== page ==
Can the object be burned? Is it usual to burn it?
Is the object easy to handle? Is it considered "dangerous"? Is it a common substance in its original form? (E.g. colorant is considered common because present in almost any object, however it is uncommon in its original form which, I think, is handled just in laboratories?
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Re: [dukhsan] Hellfire

Postby dukhsan » Wed Oct 17, 2018 2:25 pm

Is the chemical element a fuel? The element that can be used in this trick to get the black color is not itself a fuel, at least in the form we are using. Is it black? Does it have another color that when burned becomes black? The element is not directly black, nor are any of its compounds that we care about. Is it in liquid form? In gas form? In solid form? If you were doing this yourself, you would start with a solid substance containing this element, but that changes.

Is the black chemical element part of an object? (E.g. an object with a black colorant?) Can the object be burned? Is it usual to burn it? The element that gets us the black color is part of a compound that cannot itself be burned.

Is the object easy to handle? Is it considered "dangerous"? It's common, and it's fine to handle. Is it a common substance in its original form? (E.g. colorant is considered common because present in almost any object, however it is uncommon in its original form which, I think, is handled just in laboratories? You see this substance very often.
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Re: [dukhsan] Hellfire

Postby Earnest » Thu Oct 18, 2018 7:38 am

cannot itself be burned because it can explode? It is dangerous? It is not inflammable? It is poisonous once burned? Is it necessary to melt the original substance? Is it something related to food? To technology? Are batteries relevant? A toy?

Do we just need to figure out the solid object and the substance? Does the object need to be opened to get access to the chemical element? To change its molecukar composition? Through heat? Through cold? Is the chemical element per se in liquid form? Solid?
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Re: [dukhsan] Hellfire

Postby dukhsan » Thu Oct 18, 2018 8:28 pm

cannot itself be burned because it can explode? It is dangerous? It is not inflammable? This one; in the compound we care about it doesn't burn. For the rest of the forum, remember that inflammable does mean that it can burn. :twisted: It is poisonous once burned?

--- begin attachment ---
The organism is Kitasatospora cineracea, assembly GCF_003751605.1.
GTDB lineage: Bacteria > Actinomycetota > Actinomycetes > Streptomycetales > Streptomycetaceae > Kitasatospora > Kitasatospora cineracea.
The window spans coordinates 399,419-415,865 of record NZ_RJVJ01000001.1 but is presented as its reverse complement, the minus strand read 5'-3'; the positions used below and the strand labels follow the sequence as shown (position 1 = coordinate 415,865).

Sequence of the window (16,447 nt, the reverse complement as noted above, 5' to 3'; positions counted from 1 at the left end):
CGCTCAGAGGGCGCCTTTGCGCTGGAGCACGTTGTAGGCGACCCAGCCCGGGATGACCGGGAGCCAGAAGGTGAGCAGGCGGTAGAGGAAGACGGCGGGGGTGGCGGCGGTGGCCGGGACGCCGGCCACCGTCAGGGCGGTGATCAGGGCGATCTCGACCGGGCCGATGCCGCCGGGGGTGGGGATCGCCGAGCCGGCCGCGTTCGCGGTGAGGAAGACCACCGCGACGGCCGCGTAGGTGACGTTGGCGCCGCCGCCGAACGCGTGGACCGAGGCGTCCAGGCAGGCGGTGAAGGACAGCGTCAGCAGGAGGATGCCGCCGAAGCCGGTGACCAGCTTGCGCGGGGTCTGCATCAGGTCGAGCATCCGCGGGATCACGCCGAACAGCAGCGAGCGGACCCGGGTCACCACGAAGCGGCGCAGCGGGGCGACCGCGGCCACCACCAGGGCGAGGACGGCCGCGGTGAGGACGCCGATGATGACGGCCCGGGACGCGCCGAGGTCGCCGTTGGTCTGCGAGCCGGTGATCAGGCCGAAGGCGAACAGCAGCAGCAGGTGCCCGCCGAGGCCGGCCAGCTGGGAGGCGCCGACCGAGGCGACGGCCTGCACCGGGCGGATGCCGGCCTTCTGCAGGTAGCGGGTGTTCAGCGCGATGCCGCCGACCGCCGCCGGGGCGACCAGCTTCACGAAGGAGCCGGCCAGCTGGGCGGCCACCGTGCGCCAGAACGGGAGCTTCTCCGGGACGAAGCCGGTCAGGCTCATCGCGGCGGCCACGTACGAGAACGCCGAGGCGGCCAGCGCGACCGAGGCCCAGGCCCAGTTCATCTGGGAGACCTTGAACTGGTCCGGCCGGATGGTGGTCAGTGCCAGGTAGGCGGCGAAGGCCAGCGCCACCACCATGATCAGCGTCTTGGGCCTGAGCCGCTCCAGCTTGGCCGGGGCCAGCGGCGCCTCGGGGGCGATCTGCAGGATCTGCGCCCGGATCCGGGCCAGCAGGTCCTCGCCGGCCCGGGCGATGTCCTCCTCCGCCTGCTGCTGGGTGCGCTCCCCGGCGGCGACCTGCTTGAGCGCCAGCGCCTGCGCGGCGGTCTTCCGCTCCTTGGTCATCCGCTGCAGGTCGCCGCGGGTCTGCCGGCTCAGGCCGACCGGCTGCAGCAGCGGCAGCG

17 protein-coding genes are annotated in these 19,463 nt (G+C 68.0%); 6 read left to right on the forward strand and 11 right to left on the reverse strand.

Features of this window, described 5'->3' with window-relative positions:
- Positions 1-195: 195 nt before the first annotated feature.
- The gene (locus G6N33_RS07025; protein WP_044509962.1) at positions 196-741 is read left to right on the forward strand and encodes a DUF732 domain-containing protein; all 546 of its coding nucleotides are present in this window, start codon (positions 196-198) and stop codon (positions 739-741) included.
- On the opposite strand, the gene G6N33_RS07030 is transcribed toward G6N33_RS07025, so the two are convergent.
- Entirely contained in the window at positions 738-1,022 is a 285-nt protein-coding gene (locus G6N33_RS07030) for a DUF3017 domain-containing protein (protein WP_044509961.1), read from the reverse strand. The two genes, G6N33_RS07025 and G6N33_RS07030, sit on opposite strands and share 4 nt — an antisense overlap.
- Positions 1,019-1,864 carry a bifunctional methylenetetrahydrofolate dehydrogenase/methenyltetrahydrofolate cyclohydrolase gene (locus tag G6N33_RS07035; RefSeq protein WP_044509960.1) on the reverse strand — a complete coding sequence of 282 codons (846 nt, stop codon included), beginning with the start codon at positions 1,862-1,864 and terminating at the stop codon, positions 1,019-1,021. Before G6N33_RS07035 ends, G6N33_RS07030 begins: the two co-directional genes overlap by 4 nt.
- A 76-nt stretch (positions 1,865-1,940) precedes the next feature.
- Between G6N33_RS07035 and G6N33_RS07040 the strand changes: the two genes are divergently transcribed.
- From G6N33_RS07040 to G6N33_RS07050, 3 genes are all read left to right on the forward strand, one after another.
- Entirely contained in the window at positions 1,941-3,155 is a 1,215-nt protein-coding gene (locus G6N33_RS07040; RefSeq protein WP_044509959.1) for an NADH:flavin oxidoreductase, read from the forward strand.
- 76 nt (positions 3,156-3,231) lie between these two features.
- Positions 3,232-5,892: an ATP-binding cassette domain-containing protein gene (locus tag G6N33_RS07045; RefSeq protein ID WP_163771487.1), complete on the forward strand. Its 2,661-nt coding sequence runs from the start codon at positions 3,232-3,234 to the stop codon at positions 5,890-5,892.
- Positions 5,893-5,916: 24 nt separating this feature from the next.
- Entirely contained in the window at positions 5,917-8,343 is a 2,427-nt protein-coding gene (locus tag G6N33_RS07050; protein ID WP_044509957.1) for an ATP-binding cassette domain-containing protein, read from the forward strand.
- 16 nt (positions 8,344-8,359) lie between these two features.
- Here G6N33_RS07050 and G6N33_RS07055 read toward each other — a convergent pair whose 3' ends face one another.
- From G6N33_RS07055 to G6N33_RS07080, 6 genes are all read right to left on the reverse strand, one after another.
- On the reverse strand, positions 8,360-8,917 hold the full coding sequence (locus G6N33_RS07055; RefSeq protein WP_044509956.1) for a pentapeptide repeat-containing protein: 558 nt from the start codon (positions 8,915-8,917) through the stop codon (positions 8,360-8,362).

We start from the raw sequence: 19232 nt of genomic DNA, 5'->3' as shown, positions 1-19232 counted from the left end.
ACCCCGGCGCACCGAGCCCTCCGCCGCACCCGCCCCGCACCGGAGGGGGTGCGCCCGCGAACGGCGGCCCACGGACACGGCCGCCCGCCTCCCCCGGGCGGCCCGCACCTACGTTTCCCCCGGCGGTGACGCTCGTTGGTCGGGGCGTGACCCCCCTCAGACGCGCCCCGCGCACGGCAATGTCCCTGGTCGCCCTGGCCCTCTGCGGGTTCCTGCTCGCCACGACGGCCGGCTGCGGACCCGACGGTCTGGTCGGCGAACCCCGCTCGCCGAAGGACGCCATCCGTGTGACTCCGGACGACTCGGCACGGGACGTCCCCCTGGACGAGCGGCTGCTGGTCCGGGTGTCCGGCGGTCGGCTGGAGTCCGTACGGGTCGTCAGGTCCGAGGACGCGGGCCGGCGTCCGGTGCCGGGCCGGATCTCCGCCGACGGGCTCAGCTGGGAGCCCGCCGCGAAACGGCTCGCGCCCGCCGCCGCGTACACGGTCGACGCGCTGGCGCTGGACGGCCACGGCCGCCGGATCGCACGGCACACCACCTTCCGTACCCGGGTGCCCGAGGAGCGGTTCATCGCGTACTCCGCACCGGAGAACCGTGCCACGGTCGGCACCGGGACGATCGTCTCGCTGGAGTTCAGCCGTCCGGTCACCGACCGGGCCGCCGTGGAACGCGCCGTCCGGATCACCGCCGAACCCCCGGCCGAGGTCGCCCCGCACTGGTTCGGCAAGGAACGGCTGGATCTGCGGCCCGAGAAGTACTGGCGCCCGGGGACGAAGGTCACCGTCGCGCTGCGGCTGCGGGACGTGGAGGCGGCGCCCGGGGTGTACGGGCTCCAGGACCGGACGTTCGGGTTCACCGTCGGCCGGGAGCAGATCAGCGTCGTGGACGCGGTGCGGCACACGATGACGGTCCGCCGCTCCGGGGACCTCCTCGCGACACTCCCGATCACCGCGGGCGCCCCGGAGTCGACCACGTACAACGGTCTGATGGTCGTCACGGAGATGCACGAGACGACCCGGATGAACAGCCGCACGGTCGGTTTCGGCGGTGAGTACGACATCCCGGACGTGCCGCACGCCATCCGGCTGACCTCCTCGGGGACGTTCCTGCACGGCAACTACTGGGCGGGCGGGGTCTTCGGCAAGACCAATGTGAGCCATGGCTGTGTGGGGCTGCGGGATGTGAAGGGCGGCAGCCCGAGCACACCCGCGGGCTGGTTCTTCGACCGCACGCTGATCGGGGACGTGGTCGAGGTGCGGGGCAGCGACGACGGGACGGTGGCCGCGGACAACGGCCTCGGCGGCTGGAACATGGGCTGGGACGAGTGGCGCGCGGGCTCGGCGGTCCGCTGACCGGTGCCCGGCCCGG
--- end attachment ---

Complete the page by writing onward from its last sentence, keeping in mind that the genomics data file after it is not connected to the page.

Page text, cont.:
Is it necessary to melt the original substance? Not melt, but we don't use it as a pure substance either. Is it something related to food? To technology? Are batteries relevant? A toy? The substance can probably be found in all of these, or at least used in their manufacture.

Do we just need to figure out the solid object and the substance? This is part of it; we then need to figure out the optical/light component to making the black fire happen.

Does the object need to be opened to get access to the chemical element? To change its molecukar composition? Through heat? Through cold? Is the chemical element per se in liquid form? Solid? The compound that contains the element is solid and we use it in an easily available way. It does not change into another compound, but heat is relevant because we are discussing fire.
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Re: [dukhsan] Hellfire

Postby Earnest » Fri Oct 19, 2018 6:52 am

Ok so let's say I have a phone. Let's say an iPhone. Since the compound is also in it, can I find it in the external part of the phone? Can I see it at a first glance? Do I need to open the phone? Search inside the batteries of the phone? In the internal engines? Is the paint of the phone relevant? Is the phone the object in which the compound is mostly used?
Is the compound black? Is it artificially produced by man? Is it mainly found in an object that we handle every day?

Is the substance physically put in the flames? Does the black color appear once the substance is burned? Does the fire need to be lighted up before the substance come into contact with the fire or can the substance be put together with the wood and other fuel and the fire lighted up afterward? If the former, does the fire need to be lighted up with a particular fuel? Was this known and possible also in middle age? To be sure...are we talking about a fire that can be lighted up or a fire like for instance the one produced by the sun and present there?



P.s. sorry but I had my last experience with chemistry 7 years ago.
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Re: [dukhsan] Hellfire

Postby dukhsan » Sun Oct 21, 2018 1:30 am

Ok so let's say I have a phone. Let's say an iPhone. Since the compound is also in it, can I find it in the external part of the phone? Some plastics might be made with that compound, but by that point it's an entirely different compound if so; let's say irrelevant for including it in a phone case.